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Saturday 21 November 2015

Meet the winery owner who plays classical music to keep his vines happy

With his wild, flowing white hair and unruly beard, Peter Yealands is a man who stands out in a crowd.

This leading light in the New Zealand wine industry, and a major exporter to Australia, comes armed with a powerful sustainability message.

Less than a decade after releasing the first wine under the Yealands Estate label, the Yealands Wine Group has risen to be one of the top five wine producers in New Zealand; no mean feat in a highly competitive market.

Yealands happily admits that until a few years ago he thought cabernet sauvignon was a blend of red and white grapes. He also tells the story of how he’d never been in a winery until he built his own.

A former major player in both the aquaculture and forestry industries (he was once one of New Zealand’s major mussel producers), Yealands planted his first vines just outside Blenheim township, heartland of the Marlborough wine region, as an investment in 1998.

He only got serious about making his own wine when he established the Yealands Estate vineyard, winery and cellar door in Marlborough’s Awatere Valley. His aim was to become a world leader in sustainable production and to make “world-class wines that do not cost the earth". 

Today, although he sold much of his equity in early 2015, he has New Zealand’s largest
privately-owned vineyard, one of the world’s most ecologically and technologically advanced wineries, and exports to over 60 countries.

"It's a bloody big business for a one-man band and a family and I am getting older," Yealands said. "But I have a desire to stay here . . . I love what I do."

Yealands has enjoyed a remarkable 45 per cent growth year-on-year and his motto is: “think boldly, tread lightly and never say it can’t be done.”

He’s a down-to-earth bloke with a no-nonsense attitude who left school at 14 and doesn’t suffer fools gladly. And if something needs doing, or a problem needs solving, then he’ll probably do it himself.

When he bought his first vineyard property, Yealands says he’d “never been in a vineyard in his life”. He planted 20 hectares and sold fruit on the spot market. “I don’t usually take unnecessary risks, but that was high risk, high reward,” he recalls.

He constructed the contours and terraces of the vineyards with his own small bulldozer.

“A lot of people said we were crazy and that it wouldn’t work – but it has,” he says. “I guess I have a lot of self belief. I know that I can’t do anything unless I throw myself into it."

The $45 million high-tech winery opened on 8/8/08 (lucky numbers according to numerologists) with a Who’s Who of the New Zealand wine industry invited – to most of whom Yealands had previously sold fruit.

Yealands, who also farms sheep and Angus cattle, lives on the Awatere property with his wife Vai and his son Aaron, who runs the maintenance operations along with a staff of six.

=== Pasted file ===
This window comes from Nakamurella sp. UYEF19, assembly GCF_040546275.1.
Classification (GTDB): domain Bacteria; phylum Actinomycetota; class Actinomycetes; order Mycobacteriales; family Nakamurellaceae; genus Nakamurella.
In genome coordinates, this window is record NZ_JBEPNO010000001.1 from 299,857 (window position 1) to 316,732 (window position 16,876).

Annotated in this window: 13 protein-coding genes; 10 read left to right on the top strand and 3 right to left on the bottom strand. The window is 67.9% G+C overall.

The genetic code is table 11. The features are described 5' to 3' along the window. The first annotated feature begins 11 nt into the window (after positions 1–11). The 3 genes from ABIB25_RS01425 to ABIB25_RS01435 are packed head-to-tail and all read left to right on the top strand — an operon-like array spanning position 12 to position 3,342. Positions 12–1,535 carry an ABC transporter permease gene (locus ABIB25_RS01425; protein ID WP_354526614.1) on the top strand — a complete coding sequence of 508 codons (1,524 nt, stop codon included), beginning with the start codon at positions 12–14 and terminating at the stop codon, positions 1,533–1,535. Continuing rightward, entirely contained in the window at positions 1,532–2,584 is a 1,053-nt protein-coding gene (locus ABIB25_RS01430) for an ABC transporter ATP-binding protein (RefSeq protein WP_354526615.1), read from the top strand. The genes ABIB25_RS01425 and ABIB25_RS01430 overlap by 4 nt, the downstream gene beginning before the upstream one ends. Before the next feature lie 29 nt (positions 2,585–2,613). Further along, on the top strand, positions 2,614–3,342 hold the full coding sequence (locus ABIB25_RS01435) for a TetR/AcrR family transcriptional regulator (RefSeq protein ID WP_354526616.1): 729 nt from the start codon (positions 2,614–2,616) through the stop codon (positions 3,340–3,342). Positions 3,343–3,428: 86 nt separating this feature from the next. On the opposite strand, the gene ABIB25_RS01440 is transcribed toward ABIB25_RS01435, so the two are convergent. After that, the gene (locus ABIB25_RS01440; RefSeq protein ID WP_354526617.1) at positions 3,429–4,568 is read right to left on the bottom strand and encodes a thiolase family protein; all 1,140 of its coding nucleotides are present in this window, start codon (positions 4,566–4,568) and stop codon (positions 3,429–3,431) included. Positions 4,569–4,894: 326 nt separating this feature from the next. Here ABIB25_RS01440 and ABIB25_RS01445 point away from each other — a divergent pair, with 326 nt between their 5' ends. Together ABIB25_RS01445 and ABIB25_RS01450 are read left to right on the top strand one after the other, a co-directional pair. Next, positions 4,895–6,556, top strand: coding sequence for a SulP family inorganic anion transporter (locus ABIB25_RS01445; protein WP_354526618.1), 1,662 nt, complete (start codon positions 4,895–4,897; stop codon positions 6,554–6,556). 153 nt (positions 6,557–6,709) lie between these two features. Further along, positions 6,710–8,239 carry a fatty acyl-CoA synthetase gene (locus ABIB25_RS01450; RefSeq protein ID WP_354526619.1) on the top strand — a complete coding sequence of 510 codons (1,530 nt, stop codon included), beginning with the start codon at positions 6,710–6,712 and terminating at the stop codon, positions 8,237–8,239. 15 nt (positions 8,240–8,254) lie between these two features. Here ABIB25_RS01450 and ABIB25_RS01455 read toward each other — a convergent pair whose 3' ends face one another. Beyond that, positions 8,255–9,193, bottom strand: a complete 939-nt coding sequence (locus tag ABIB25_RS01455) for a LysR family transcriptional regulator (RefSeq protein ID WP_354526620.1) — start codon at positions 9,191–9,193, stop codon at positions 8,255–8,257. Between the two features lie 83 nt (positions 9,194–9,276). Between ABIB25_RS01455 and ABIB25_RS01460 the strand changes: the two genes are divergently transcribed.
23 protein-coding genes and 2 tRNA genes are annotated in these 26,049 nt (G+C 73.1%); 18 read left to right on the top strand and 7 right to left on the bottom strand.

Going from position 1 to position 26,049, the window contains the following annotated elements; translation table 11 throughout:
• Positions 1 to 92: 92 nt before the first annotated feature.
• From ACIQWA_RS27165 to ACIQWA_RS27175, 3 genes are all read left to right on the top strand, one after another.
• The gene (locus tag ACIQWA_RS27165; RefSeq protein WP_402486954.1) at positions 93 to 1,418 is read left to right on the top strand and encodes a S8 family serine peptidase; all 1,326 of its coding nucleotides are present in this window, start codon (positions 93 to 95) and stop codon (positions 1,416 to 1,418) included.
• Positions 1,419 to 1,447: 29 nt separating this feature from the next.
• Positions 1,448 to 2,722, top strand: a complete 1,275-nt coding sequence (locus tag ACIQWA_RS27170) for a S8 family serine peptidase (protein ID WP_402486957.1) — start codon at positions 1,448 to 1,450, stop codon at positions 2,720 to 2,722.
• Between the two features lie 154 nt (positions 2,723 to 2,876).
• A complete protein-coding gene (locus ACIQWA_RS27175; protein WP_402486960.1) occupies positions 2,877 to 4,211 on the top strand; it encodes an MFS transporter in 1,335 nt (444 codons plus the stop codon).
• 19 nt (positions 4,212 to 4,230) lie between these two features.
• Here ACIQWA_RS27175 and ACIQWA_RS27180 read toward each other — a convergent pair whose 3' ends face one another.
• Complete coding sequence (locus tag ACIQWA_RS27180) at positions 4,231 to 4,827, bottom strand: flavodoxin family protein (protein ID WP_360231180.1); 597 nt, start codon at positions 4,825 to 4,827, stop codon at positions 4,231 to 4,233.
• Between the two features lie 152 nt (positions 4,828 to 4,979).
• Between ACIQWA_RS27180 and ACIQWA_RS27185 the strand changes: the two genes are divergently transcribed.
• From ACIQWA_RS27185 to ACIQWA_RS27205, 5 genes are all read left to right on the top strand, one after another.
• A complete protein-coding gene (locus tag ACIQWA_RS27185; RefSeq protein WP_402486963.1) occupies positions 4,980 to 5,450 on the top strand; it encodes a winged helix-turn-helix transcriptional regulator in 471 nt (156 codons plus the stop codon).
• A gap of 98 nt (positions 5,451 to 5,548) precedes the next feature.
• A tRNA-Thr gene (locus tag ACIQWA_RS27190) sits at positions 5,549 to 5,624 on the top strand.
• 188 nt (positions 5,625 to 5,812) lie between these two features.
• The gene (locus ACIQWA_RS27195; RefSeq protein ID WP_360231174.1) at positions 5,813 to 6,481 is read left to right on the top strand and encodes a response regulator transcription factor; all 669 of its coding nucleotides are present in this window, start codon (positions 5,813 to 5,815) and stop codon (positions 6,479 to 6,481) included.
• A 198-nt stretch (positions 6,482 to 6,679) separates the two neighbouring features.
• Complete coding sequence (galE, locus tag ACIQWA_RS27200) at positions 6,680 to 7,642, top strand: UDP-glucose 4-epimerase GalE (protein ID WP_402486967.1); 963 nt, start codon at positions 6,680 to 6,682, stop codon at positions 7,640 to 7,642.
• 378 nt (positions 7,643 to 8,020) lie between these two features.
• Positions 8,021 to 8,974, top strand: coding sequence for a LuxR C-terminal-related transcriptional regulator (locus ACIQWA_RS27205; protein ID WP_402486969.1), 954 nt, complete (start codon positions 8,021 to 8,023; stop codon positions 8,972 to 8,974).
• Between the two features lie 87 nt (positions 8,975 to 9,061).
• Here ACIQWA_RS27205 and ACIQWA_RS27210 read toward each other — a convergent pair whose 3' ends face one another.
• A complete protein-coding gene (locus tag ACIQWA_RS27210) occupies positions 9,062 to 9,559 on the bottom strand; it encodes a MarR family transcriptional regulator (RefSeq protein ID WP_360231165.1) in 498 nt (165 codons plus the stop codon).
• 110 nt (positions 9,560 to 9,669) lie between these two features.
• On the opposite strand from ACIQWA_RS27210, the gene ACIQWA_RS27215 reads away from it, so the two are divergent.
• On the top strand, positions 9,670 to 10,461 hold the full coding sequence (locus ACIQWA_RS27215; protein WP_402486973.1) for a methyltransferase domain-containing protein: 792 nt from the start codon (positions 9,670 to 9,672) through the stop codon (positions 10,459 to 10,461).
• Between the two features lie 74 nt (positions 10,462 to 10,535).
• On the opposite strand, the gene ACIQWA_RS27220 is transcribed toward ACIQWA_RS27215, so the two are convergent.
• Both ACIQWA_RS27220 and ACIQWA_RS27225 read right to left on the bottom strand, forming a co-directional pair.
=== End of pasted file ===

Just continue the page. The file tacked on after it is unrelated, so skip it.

Yealands is fast with a quip and a self-deprecating quote. He’s a PR’s dream, but says he’s at his happiest on a tractor, or in his workshop, building a new piece of machinery.

Out in the vineyards he says he’s constantly thinking about improvements and more sustainable ways to get things done effectively.

Tamra Washington (above), who has worked in Italy and California as well as in the Hunter Valley and Margaret River, heads his winemaking team.

Sustainability is important for both of them.

“Right from the start Peter has had a real focus on doing things the right way,” Washington says. “Our site is a rugged and tough one for growing grapes, but the vineyard practices have been a huge plus in making sure the fruit hits the winery in the best possible condition. Peter has a philosophy of putting more into the land than he takes out.”

Yealands Estate was the first winery in the world to be carbon zero from inception and the vineyards are all fully accredited through the Sustainable Winegrowers New Zealand.

Winery power and water heating is supplemented by wind turbines, solar panels and grape vine prunings. Yealands himself has converted a tractor that collects pruned material and turns it into a renewable energy source.

The pruned materials are baled, seasoned for six months and when burnt save hundreds of thousands of dollars a year in power costs. The remainder of pruned material is mulched and then returned to the soil.

Yealands is using miniature Babydoll sheep to keep the rows clean “introduced to help reduce our diesel emissions by eliminating mowing” (larger sheep showed a tendency to eat the grapes), and also has used a small breed of Kunekune pig that he says eats vegetation and doesn’t dig up the ground like other breeds.

He has planted thousands of trees to encourage birdlife in and around the wetlands on his property and has installed a self-drive track for visitors to enjoy the spectacular views from his Awatere vineyard all the way to Cape Campbell.

There is no doubting Yealands is something of an eccentric. He even plays classical music to the vines in one vineyard block. “I read somewhere that plants like music, so I thought I’d give it a try,” he says. “But they only like classical music, not rock.”

There is good news from 2015, too, with Washington describing the fruit, and sauvignon blanc in particular, as “just sensational”.

# This is an edited version of a story that first appeared in Nourish magazine.

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